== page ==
Recently, there's been a growing trend in the complicated world of client/agency relationships. Agencies that once held onto their clients with clenched fists are now re-thinking partnerships that may have soured since first taking on the account.
From today's WSJ: "Increasingly, ad agencies are choosing to sever relationships with marketers, rather than waiting to be ousted or participating in expensive reviews. Butler Shine Stern & Partners recently took a walk from the Converse athletic shoe account, Crispin Porter + Bogusky called it a day with Miller Lite and Cramer-Krasselt resigned the CareerBuilder.com business, rather than defend the account in a review."
This last one as most people know, came after CareerBuilder's new TV spot didn't rate highly enough on the "favorite Super Bowl commercial list", despite years of enormous success building the brand.
Everyone wants to have a good relationship with their clients, that's a given, but it's nice to see that when these relationships stop becoming mutually beneficial, agencies are beginning to recognize it and walk away. It's not easy, especially without an immediate new client to plug in, but sometimes it's necessary.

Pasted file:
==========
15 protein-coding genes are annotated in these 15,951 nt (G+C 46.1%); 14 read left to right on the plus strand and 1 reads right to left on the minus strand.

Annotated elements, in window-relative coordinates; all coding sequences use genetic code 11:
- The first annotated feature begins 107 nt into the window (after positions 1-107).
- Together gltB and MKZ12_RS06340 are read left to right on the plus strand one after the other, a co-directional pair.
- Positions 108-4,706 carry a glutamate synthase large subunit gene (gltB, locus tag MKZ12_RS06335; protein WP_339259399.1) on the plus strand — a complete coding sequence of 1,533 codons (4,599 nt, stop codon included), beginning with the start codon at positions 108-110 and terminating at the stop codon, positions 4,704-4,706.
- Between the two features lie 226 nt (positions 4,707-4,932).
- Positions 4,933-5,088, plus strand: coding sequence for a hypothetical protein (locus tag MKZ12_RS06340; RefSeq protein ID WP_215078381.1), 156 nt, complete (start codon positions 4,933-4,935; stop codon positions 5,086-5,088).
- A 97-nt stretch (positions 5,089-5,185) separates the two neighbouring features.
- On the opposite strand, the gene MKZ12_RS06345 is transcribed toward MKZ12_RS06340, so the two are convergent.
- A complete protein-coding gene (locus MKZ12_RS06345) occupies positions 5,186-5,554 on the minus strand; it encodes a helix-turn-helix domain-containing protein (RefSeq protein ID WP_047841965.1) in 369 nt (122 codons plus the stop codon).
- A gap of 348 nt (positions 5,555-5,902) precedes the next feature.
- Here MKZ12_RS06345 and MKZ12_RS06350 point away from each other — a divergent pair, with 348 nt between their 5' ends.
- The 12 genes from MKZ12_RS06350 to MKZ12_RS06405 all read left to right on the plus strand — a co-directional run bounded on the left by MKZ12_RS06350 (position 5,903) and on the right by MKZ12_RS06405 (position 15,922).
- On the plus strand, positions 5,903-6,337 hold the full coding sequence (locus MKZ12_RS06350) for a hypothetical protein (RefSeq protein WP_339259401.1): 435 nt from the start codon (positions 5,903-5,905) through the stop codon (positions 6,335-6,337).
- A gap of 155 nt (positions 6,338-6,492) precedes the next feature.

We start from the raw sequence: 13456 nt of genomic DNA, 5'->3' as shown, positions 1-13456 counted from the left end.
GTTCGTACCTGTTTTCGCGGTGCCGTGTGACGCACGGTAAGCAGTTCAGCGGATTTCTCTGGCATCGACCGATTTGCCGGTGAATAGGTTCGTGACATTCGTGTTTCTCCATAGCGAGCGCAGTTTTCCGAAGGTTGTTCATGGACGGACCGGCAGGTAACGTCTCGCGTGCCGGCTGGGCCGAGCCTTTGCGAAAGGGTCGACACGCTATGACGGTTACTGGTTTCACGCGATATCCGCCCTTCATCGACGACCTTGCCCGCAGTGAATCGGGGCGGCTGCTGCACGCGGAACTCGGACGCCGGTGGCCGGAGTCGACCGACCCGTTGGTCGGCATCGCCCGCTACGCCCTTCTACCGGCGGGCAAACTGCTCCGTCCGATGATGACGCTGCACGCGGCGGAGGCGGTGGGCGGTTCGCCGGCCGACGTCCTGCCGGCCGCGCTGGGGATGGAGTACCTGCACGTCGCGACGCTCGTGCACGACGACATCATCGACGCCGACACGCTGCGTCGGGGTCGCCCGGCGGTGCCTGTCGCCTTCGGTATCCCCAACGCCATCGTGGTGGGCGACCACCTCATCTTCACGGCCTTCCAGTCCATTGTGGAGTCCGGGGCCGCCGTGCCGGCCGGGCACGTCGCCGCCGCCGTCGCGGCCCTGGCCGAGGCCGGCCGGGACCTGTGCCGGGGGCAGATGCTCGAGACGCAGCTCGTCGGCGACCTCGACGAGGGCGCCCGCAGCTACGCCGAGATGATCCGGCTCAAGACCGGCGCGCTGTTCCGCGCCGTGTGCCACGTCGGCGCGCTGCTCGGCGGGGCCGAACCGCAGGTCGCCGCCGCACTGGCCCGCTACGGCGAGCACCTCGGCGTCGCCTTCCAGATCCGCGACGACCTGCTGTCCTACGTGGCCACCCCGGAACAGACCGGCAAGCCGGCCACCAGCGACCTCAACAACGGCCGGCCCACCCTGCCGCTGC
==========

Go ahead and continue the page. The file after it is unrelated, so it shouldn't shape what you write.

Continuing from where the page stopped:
Once a particularly difficult (for whatever reason) agency/client relationship is severed, an agency can better focus its attentions on its other accounts without that constant stressor tugging at its sleeve. The client is better off too. They're free to find a new partner, better suited to their needs and with more synched up sensibilities.
Again, it flies in the face of what most agency folk have been taught through the years, but in the end, it's better for everyone to get that sour taste out of their mouths and look for something sweet again.